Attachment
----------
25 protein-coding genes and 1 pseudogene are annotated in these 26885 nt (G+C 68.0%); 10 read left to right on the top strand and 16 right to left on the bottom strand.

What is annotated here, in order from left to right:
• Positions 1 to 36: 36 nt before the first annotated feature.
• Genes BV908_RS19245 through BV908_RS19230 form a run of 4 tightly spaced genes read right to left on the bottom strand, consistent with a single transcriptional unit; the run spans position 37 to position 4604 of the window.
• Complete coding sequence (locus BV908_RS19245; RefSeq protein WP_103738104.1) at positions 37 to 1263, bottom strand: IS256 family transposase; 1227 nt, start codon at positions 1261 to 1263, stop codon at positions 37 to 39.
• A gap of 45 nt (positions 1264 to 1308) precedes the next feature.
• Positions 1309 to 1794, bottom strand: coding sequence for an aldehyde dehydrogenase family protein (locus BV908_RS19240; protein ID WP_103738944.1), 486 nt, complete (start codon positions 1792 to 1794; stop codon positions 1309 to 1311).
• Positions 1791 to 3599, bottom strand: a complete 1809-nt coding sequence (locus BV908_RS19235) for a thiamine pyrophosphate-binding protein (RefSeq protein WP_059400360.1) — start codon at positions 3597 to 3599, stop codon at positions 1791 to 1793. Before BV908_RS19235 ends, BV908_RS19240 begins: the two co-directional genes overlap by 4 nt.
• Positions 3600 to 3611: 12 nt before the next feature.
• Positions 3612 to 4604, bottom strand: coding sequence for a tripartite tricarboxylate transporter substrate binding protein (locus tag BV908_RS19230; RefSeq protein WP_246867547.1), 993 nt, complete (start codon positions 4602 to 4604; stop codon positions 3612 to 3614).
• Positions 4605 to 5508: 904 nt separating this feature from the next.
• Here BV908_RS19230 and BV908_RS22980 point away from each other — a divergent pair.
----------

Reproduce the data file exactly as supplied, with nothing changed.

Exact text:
25 protein-coding genes and 1 pseudogene are annotated in these 26885 nt (G+C 68.0%); 10 read left to right on the top strand and 16 right to left on the bottom strand.

What is annotated here, in order from left to right:
• Positions 1 to 36: 36 nt before the first annotated feature.
• Genes BV908_RS19245 through BV908_RS19230 form a run of 4 tightly spaced genes read right to left on the bottom strand, consistent with a single transcriptional unit; the run spans position 37 to position 4604 of the window.
• Complete coding sequence (locus BV908_RS19245; RefSeq protein WP_103738104.1) at positions 37 to 1263, bottom strand: IS256 family transposase; 1227 nt, start codon at positions 1261 to 1263, stop codon at positions 37 to 39.
• A gap of 45 nt (positions 1264 to 1308) precedes the next feature.
• Positions 1309 to 1794, bottom strand: coding sequence for an aldehyde dehydrogenase family protein (locus BV908_RS19240; protein ID WP_103738944.1), 486 nt, complete (start codon positions 1792 to 1794; stop codon positions 1309 to 1311).
• Positions 1791 to 3599, bottom strand: a complete 1809-nt coding sequence (locus BV908_RS19235) for a thiamine pyrophosphate-binding protein (RefSeq protein WP_059400360.1) — start codon at positions 3597 to 3599, stop codon at positions 1791 to 1793. Before BV908_RS19235 ends, BV908_RS19240 begins: the two co-directional genes overlap by 4 nt.
• Positions 3600 to 3611: 12 nt before the next feature.
• Positions 3612 to 4604, bottom strand: coding sequence for a tripartite tricarboxylate transporter substrate binding protein (locus tag BV908_RS19230; RefSeq protein WP_246867547.1), 993 nt, complete (start codon positions 4602 to 4604; stop codon positions 3612 to 3614).
• Positions 4605 to 5508: 904 nt separating this feature from the next.
• Here BV908_RS19230 and BV908_RS22980 point away from each other — a divergent pair.